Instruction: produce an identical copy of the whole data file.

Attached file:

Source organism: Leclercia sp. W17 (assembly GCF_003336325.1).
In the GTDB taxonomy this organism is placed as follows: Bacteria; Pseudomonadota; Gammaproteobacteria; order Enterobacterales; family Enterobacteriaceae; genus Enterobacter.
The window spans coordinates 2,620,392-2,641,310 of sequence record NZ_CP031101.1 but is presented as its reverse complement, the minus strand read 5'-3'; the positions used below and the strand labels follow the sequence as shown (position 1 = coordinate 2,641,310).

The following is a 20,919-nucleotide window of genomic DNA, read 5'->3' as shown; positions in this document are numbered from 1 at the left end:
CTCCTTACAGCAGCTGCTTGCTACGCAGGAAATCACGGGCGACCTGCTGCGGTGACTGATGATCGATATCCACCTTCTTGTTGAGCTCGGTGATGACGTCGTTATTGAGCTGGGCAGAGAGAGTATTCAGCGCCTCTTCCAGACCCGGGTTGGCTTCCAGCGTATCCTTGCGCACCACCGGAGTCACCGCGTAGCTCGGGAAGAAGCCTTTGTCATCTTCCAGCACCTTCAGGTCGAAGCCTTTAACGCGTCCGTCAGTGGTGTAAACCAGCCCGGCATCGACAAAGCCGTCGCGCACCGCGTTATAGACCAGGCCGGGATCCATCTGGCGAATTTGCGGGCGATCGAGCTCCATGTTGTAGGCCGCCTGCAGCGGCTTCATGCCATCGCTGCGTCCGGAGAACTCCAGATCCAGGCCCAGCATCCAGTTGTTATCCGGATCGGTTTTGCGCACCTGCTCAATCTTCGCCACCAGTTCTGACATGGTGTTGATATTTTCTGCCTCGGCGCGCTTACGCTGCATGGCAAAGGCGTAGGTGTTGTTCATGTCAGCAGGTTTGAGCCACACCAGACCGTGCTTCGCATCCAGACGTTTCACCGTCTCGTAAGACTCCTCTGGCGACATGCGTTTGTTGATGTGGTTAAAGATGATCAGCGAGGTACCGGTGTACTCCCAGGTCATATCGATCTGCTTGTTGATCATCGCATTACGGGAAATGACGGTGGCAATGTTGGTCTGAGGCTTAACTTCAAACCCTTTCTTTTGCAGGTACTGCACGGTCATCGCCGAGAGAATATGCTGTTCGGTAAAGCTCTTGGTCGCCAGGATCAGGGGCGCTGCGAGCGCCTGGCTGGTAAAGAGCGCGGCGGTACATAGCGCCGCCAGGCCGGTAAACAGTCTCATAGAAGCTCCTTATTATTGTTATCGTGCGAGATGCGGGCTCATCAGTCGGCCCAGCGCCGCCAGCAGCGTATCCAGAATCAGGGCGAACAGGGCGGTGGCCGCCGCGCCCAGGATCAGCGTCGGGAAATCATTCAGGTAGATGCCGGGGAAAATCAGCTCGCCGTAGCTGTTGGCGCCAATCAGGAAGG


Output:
Source organism: Leclercia sp. W17 (assembly GCF_003336325.1).
In the GTDB taxonomy this organism is placed as follows: Bacteria; Pseudomonadota; Gammaproteobacteria; order Enterobacterales; family Enterobacteriaceae; genus Enterobacter.
The window spans coordinates 2,620,392-2,641,310 of sequence record NZ_CP031101.1 but is presented as its reverse complement, the minus strand read 5'-3'; the positions used below and the strand labels follow the sequence as shown (position 1 = coordinate 2,641,310).

The following is a 20,919-nucleotide window of genomic DNA, read 5'->3' as shown; positions in this document are numbered from 1 at the left end:
CTCCTTACAGCAGCTGCTTGCTACGCAGGAAATCACGGGCGACCTGCTGCGGTGACTGATGATCGATATCCACCTTCTTGTTGAGCTCGGTGATGACGTCGTTATTGAGCTGGGCAGAGAGAGTATTCAGCGCCTCTTCCAGACCCGGGTTGGCTTCCAGCGTATCCTTGCGCACCACCGGAGTCACCGCGTAGCTCGGGAAGAAGCCTTTGTCATCTTCCAGCACCTTCAGGTCGAAGCCTTTAACGCGTCCGTCAGTGGTGTAAACCAGCCCGGCATCGACAAAGCCGTCGCGCACCGCGTTATAGACCAGGCCGGGATCCATCTGGCGAATTTGCGGGCGATCGAGCTCCATGTTGTAGGCCGCCTGCAGCGGCTTCATGCCATCGCTGCGTCCGGAGAACTCCAGATCCAGGCCCAGCATCCAGTTGTTATCCGGATCGGTTTTGCGCACCTGCTCAATCTTCGCCACCAGTTCTGACATGGTGTTGATATTTTCTGCCTCGGCGCGCTTACGCTGCATGGCAAAGGCGTAGGTGTTGTTCATGTCAGCAGGTTTGAGCCACACCAGACCGTGCTTCGCATCCAGACGTTTCACCGTCTCGTAAGACTCCTCTGGCGACATGCGTTTGTTGATGTGGTTAAAGATGATCAGCGAGGTACCGGTGTACTCCCAGGTCATATCGATCTGCTTGTTGATCATCGCATTACGGGAAATGACGGTGGCAATGTTGGTCTGAGGCTTAACTTCAAACCCTTTCTTTTGCAGGTACTGCACGGTCATCGCCGAGAGAATATGCTGTTCGGTAAAGCTCTTGGTCGCCAGGATCAGGGGCGCTGCGAGCGCCTGGCTGGTAAAGAGCGCGGCGGTACATAGCGCCGCCAGGCCGGTAAACAGTCTCATAGAAGCTCCTTATTATTGTTATCGTGCGAGATGCGGGCTCATCAGTCGGCCCAGCGCCGCCAGCAGCGTATCCAGAATCAGGGCGAACAGGGCGGTGGCCGCCGCGCCCAGGATCAGCGTCGGGAAATCATTCAGGTAGATGCCGGGGAAAATCAGCTCGCCGTAGCTGTTGGCGCCAATCAGGAAGG